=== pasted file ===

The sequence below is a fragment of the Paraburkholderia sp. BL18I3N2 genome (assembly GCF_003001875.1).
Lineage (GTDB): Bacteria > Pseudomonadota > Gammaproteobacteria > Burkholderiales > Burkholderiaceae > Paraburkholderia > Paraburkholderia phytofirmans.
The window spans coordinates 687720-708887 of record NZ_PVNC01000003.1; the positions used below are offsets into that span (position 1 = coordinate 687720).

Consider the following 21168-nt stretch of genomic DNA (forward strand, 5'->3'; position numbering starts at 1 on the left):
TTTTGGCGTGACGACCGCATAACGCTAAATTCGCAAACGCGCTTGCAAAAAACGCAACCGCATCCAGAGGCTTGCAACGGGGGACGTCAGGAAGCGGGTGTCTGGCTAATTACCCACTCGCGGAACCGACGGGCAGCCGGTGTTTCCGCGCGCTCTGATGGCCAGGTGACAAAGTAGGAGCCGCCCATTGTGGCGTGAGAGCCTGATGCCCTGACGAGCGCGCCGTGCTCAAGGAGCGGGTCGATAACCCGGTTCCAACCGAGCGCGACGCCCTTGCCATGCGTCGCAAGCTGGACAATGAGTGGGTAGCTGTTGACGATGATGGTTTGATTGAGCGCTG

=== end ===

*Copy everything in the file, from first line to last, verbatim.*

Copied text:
The sequence below is a fragment of the Paraburkholderia sp. BL18I3N2 genome (assembly GCF_003001875.1).
Lineage (GTDB): Bacteria > Pseudomonadota > Gammaproteobacteria > Burkholderiales > Burkholderiaceae > Paraburkholderia > Paraburkholderia phytofirmans.
The window spans coordinates 687720-708887 of record NZ_PVNC01000003.1; the positions used below are offsets into that span (position 1 = coordinate 687720).

Consider the following 21168-nt stretch of genomic DNA (forward strand, 5'->3'; position numbering starts at 1 on the left):
TTTTGGCGTGACGACCGCATAACGCTAAATTCGCAAACGCGCTTGCAAAAAACGCAACCGCATCCAGAGGCTTGCAACGGGGGACGTCAGGAAGCGGGTGTCTGGCTAATTACCCACTCGCGGAACCGACGGGCAGCCGGTGTTTCCGCGCGCTCTGATGGCCAGGTGACAAAGTAGGAGCCGCCCATTGTGGCGTGAGAGCCTGATGCCCTGACGAGCGCGCCGTGCTCAAGGAGCGGGTCGATAACCCGGTTCCAACCGAGCGCGACGCCCTTGCCATGCGTCGCAAGCTGGACAATGAGTGGGTAGCTGTTGACGATGATGGTTTGATTGAGCGCTG